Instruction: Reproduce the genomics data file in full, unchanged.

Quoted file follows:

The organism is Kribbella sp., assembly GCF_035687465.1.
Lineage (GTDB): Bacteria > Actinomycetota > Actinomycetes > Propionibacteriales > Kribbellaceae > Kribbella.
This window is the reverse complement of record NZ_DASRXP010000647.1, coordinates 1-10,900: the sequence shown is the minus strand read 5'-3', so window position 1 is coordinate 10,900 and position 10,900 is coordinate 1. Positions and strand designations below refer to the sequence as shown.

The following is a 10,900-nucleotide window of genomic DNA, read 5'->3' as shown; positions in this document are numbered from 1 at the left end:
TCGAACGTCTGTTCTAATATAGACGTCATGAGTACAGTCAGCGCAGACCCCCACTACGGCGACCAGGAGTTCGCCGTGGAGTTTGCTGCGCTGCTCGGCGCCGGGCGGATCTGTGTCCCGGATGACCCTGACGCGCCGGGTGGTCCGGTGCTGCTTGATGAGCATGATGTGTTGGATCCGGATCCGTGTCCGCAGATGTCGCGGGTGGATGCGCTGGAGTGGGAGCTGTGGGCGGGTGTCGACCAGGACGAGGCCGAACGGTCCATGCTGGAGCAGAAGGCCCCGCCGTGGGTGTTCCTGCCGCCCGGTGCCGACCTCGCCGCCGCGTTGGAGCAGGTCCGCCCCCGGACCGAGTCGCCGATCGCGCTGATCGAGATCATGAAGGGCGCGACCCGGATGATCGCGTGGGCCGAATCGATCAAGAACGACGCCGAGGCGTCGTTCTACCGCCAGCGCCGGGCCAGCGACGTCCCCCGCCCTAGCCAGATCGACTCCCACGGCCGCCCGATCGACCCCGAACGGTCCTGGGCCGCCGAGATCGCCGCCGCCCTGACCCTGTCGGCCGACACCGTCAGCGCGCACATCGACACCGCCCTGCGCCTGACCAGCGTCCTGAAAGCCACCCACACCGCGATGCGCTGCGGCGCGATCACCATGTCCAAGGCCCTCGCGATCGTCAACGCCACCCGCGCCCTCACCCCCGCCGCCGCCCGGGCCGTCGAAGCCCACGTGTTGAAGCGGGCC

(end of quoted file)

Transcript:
The organism is Kribbella sp., assembly GCF_035687465.1.
Lineage (GTDB): Bacteria > Actinomycetota > Actinomycetes > Propionibacteriales > Kribbellaceae > Kribbella.
This window is the reverse complement of record NZ_DASRXP010000647.1, coordinates 1-10,900: the sequence shown is the minus strand read 5'-3', so window position 1 is coordinate 10,900 and position 10,900 is coordinate 1. Positions and strand designations below refer to the sequence as shown.

The following is a 10,900-nucleotide window of genomic DNA, read 5'->3' as shown; positions in this document are numbered from 1 at the left end:
TCGAACGTCTGTTCTAATATAGACGTCATGAGTACAGTCAGCGCAGACCCCCACTACGGCGACCAGGAGTTCGCCGTGGAGTTTGCTGCGCTGCTCGGCGCCGGGCGGATCTGTGTCCCGGATGACCCTGACGCGCCGGGTGGTCCGGTGCTGCTTGATGAGCATGATGTGTTGGATCCGGATCCGTGTCCGCAGATGTCGCGGGTGGATGCGCTGGAGTGGGAGCTGTGGGCGGGTGTCGACCAGGACGAGGCCGAACGGTCCATGCTGGAGCAGAAGGCCCCGCCGTGGGTGTTCCTGCCGCCCGGTGCCGACCTCGCCGCCGCGTTGGAGCAGGTCCGCCCCCGGACCGAGTCGCCGATCGCGCTGATCGAGATCATGAAGGGCGCGACCCGGATGATCGCGTGGGCCGAATCGATCAAGAACGACGCCGAGGCGTCGTTCTACCGCCAGCGCCGGGCCAGCGACGTCCCCCGCCCTAGCCAGATCGACTCCCACGGCCGCCCGATCGACCCCGAACGGTCCTGGGCCGCCGAGATCGCCGCCGCCCTGACCCTGTCGGCCGACACCGTCAGCGCGCACATCGACACCGCCCTGCGCCTGACCAGCGTCCTGAAAGCCACCCACACCGCGATGCGCTGCGGCGCGATCACCATGTCCAAGGCCCTCGCGATCGTCAACGCCACCCGCGCCCTCACCCCCGCCGCCGCCCGGGCCGTCGAAGCCCACGTGTTGAAGCGGGCC